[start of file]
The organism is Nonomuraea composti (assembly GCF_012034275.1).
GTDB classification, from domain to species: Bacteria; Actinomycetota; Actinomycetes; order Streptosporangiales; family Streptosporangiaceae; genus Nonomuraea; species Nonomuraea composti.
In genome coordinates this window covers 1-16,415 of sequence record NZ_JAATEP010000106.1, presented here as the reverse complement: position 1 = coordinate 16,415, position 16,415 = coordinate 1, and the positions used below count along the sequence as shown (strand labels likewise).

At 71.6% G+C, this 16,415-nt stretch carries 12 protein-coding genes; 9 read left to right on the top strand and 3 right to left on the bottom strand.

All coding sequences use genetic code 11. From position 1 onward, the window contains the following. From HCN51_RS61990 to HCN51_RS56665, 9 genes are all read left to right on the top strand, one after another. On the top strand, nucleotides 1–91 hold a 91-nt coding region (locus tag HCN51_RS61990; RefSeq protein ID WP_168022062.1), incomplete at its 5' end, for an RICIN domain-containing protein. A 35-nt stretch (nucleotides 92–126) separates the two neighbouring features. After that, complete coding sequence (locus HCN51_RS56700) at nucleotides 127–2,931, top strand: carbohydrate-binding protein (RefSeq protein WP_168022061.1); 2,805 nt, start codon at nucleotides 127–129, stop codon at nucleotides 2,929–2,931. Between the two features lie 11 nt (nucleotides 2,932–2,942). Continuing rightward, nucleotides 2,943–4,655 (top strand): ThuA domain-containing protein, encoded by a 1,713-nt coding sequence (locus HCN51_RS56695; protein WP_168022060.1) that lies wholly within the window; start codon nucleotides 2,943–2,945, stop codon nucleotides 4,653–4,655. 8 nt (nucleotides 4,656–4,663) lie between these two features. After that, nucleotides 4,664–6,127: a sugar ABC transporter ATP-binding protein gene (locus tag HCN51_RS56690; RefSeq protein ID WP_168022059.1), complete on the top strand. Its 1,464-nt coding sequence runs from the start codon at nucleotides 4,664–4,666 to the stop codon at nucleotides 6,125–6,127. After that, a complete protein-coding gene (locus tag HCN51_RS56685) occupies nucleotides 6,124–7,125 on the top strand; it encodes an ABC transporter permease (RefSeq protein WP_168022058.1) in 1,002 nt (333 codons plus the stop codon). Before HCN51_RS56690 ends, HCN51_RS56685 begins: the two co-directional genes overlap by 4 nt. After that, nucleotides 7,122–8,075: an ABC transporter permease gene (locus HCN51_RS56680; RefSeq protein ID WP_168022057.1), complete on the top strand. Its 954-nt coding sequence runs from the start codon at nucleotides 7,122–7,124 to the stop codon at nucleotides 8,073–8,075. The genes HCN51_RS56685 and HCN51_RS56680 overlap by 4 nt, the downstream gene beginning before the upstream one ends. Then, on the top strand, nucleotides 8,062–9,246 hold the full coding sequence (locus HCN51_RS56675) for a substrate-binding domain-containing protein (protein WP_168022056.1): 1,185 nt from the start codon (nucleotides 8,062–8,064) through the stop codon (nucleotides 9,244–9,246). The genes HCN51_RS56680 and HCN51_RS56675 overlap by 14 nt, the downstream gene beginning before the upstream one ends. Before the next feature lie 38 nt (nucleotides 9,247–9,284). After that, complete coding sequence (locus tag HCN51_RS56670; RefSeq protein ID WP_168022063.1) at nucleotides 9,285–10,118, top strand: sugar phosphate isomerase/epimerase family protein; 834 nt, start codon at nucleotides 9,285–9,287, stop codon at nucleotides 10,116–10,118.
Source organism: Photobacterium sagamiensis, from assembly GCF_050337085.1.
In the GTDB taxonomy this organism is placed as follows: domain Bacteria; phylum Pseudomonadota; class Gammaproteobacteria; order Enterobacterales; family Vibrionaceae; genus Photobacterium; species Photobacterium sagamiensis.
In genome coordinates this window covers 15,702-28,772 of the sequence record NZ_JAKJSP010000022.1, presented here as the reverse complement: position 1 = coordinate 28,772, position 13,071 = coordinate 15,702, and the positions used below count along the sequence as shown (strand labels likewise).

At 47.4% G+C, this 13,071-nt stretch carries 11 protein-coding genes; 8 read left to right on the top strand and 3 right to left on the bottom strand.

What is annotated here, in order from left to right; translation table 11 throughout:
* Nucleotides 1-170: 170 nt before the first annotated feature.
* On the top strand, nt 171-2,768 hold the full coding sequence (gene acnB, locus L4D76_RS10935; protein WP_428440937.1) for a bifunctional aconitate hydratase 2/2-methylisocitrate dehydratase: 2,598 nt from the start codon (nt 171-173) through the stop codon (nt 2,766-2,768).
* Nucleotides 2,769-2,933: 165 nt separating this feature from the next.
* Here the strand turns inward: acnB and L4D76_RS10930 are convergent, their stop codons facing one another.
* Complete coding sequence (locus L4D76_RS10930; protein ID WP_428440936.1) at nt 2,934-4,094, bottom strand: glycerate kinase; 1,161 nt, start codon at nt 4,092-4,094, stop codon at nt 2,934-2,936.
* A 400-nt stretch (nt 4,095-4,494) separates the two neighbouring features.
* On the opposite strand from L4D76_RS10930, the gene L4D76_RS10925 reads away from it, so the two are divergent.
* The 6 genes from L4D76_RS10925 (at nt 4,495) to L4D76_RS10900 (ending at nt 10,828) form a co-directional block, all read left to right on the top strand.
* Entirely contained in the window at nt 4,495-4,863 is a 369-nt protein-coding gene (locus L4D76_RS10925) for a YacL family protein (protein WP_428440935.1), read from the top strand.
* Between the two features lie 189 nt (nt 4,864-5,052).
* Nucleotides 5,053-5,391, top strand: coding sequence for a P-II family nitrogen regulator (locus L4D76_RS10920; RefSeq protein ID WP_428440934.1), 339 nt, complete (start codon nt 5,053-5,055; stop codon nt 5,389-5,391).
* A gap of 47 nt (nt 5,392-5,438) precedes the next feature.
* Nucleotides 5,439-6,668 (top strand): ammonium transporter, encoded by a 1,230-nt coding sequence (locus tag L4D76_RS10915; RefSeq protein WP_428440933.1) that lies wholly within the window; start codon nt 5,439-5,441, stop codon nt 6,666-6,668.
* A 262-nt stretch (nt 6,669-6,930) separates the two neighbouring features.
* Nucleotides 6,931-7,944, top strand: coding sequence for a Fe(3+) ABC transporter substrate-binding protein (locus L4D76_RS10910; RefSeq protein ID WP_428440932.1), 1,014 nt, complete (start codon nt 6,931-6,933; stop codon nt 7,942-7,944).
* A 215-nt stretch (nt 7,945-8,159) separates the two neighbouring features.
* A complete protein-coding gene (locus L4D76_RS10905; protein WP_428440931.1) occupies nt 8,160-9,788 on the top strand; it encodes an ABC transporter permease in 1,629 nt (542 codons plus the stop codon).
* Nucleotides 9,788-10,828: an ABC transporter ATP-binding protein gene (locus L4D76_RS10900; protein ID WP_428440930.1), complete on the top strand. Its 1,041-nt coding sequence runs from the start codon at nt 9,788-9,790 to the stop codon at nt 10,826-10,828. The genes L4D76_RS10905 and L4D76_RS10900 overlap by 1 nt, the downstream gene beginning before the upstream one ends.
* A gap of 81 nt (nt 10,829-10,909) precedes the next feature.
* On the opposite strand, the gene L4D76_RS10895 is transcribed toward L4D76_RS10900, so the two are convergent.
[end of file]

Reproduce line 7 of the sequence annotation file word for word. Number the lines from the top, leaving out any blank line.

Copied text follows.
In the GTDB taxonomy this organism is placed as follows: domain Bacteria; phylum Pseudomonadota; class Gammaproteobacteria; order Enterobacterales; family Vibrionaceae; genus Photobacterium; species Photobacterium sagamiensis.